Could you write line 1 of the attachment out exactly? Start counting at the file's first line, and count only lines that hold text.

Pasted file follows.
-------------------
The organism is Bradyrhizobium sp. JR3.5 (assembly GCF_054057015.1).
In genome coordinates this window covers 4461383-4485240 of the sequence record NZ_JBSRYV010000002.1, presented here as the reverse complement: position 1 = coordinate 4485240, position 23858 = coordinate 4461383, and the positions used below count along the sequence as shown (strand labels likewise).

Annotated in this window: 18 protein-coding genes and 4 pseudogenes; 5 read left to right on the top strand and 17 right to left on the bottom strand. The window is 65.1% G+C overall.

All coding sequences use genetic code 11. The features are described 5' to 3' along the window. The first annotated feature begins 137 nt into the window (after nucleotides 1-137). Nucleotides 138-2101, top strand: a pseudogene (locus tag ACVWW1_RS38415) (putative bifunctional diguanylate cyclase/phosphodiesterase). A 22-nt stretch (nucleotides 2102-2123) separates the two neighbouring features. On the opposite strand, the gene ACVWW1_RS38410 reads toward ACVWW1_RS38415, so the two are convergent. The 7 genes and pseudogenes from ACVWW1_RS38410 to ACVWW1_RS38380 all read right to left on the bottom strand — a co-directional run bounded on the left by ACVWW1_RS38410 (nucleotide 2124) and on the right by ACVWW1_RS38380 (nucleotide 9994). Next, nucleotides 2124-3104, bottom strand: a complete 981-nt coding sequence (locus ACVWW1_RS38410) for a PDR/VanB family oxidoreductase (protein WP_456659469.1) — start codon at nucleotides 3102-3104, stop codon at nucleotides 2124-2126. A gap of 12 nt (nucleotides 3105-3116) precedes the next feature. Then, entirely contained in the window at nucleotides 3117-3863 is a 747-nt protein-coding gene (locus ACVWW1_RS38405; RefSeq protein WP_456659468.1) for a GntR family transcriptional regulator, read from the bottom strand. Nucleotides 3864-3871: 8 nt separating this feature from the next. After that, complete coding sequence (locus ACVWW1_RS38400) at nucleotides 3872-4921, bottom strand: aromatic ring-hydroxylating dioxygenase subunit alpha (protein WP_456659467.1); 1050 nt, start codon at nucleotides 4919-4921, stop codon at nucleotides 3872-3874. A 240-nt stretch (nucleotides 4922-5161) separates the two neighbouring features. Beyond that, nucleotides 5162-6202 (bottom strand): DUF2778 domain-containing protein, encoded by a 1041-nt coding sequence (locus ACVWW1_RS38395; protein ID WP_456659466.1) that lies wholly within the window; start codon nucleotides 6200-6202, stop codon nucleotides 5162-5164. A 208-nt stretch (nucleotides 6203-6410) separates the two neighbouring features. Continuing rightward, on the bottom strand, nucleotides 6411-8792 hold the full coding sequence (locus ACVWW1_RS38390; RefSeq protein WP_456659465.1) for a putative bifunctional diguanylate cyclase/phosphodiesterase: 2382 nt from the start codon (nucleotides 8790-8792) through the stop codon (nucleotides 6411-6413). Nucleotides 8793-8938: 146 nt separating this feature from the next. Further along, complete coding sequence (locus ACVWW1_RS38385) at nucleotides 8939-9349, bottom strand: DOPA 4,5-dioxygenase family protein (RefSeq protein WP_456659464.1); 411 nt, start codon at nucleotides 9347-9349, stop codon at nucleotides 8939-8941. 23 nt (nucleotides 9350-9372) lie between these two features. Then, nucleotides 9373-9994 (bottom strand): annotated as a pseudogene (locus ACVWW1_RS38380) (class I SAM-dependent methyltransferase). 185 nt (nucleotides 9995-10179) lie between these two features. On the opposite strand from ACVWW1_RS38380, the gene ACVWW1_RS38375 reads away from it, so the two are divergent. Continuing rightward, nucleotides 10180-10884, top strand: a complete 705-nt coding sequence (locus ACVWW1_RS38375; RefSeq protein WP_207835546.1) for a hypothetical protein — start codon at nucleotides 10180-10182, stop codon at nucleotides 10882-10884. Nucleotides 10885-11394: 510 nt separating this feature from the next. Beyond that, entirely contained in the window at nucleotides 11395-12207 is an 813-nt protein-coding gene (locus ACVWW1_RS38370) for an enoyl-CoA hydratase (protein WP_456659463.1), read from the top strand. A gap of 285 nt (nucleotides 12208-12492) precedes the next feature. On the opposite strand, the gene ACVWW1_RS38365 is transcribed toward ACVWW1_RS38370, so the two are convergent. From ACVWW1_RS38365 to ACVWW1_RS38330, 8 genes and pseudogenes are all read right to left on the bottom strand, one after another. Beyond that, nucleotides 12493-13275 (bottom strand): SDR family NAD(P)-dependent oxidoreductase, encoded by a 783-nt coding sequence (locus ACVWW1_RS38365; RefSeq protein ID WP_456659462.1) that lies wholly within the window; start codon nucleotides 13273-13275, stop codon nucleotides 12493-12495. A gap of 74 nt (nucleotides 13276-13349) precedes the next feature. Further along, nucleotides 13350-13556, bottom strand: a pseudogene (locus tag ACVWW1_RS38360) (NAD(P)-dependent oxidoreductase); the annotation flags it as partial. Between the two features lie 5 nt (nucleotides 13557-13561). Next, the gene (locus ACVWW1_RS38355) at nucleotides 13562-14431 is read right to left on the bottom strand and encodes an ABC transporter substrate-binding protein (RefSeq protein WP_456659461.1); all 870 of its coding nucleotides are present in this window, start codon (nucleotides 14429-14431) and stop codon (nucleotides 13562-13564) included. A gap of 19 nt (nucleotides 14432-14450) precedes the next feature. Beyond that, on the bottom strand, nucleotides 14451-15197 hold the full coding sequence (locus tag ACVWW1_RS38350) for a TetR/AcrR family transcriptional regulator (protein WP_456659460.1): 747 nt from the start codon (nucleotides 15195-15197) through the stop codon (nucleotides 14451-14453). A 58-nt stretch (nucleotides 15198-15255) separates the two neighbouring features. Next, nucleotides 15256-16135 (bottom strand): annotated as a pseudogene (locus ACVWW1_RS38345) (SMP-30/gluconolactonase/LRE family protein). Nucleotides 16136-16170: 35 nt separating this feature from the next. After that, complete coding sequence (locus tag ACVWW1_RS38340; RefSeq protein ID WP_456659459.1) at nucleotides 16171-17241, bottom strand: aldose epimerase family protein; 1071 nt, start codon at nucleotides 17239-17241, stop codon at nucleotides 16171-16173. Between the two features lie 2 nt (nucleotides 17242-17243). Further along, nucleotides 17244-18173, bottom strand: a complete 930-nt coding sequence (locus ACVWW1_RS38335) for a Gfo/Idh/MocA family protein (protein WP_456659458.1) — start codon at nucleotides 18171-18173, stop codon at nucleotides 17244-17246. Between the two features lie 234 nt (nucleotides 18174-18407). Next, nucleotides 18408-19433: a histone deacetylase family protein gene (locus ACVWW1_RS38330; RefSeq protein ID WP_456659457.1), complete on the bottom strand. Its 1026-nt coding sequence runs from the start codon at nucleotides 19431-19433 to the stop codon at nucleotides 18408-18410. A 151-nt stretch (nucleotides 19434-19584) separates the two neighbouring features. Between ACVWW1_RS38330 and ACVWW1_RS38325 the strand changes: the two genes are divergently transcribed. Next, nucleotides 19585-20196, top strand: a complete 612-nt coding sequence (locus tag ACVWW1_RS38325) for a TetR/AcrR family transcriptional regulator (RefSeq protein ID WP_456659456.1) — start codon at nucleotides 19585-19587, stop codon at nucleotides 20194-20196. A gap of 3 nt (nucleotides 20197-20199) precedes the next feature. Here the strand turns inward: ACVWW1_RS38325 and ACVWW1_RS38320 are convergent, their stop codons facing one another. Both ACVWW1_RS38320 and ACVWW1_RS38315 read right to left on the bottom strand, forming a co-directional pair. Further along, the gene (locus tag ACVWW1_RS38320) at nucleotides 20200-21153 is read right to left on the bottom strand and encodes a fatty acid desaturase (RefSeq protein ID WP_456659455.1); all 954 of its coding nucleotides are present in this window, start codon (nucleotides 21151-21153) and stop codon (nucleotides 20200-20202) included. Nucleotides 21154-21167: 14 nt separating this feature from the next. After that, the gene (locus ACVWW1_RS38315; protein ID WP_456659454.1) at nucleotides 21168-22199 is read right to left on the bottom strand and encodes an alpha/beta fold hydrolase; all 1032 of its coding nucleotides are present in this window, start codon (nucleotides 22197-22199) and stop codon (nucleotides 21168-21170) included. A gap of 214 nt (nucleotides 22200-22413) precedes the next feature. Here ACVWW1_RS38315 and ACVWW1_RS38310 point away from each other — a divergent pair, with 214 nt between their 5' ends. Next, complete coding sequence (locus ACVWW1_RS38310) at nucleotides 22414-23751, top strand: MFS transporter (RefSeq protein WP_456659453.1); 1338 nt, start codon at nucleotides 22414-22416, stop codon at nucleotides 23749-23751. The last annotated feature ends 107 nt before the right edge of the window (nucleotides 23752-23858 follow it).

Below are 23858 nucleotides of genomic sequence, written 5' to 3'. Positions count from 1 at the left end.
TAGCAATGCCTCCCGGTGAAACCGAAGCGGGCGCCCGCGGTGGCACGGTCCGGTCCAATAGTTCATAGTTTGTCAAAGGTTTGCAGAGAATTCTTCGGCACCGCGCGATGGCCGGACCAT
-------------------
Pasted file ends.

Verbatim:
The organism is Bradyrhizobium sp. JR3.5 (assembly GCF_054057015.1).